I experienced first hand what higher education should be and could be. I came to enjoy the depth and width of the learning experiences. I took courses in the Harvard Kennedy School, Harvard Business School and at MIT-Sloan. I also spoke at conferences and seminars across Harvard and many other universities across the US. I found such joy in ‘learning’ that I was tempted many a time to stay back and do more of it. I also had such a wonderful time discussing with professors and arguing with them on why I thought that what they taught would not work in the ‘real world’. I tried convincing the Dean of the School that the views of the school vis-à-vis public service was incomplete and had to go beyond being in the Government or being a politician or working for a multi-lateral agency. I had to spend time convincing many that civil society initiatives and the world of non-profits was as crucial and critical for development as the other traditional sectors. As a Fellow at the Hauser Center for Non-Profits, I also learnt how similar and how different the NGOs of the North were from those of the South.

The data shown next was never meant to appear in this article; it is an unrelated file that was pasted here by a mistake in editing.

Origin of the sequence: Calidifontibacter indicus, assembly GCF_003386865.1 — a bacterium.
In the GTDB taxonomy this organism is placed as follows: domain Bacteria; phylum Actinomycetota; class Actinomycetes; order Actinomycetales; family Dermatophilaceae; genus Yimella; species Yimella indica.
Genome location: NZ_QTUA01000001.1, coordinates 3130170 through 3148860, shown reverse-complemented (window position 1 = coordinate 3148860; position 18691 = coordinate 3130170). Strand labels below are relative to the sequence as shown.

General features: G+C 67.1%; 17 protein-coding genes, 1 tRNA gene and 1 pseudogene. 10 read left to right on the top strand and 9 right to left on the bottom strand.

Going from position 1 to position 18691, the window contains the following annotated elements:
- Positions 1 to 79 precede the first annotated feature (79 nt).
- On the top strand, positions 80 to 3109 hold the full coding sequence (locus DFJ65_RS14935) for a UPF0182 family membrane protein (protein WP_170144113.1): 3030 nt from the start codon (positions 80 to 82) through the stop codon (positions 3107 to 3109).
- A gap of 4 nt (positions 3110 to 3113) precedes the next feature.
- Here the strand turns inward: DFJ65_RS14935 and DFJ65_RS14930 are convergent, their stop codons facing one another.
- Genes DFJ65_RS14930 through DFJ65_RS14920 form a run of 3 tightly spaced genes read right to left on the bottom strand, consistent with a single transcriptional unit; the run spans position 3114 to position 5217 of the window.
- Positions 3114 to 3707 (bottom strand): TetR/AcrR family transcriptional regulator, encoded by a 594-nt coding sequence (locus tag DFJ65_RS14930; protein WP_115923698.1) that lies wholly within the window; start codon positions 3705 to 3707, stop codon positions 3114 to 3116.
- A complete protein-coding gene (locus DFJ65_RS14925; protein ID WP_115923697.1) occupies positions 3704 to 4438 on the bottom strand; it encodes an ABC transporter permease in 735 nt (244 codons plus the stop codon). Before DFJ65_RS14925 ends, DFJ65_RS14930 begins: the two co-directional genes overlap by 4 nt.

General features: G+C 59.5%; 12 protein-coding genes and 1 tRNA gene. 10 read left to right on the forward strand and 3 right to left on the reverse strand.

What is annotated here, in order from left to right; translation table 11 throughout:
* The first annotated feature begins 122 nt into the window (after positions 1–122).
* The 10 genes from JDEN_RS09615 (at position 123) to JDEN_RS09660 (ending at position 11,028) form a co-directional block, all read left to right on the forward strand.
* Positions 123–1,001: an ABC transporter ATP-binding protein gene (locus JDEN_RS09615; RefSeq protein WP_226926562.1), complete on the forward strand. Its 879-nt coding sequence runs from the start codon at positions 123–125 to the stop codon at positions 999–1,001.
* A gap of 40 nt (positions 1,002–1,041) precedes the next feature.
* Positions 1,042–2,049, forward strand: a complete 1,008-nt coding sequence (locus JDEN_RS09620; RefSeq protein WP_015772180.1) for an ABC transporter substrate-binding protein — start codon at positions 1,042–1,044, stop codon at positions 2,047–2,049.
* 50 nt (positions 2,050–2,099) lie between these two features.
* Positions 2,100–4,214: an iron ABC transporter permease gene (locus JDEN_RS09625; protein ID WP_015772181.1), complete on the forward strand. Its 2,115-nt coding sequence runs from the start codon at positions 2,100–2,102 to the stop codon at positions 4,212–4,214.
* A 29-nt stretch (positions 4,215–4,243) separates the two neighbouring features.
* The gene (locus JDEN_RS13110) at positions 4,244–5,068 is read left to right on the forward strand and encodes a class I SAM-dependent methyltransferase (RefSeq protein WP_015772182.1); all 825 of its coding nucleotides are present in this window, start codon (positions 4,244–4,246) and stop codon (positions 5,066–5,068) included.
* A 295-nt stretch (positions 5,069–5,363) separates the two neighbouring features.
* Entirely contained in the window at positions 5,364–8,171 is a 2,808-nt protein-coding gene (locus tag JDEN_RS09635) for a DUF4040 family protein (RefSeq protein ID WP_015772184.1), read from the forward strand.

The last one-year was also difficult personally. With my wife and son back home, I learnt how much I had always taken them for granted. I realized how important they were to me and the role that they played in my successes. Losing my father mid-way through the course was another major blow to me. When I decided to go and live with the tribals at 22 years of age, all that my father wanted me to do before going was to acquire more knowledge and competence. I had then laughed him off and thought that experience would be all the knowledge that I would need. I know how much my Harvard degree meant to him. I miss him so much and I’m yet to reconcile with his demise. He will always be a part of me.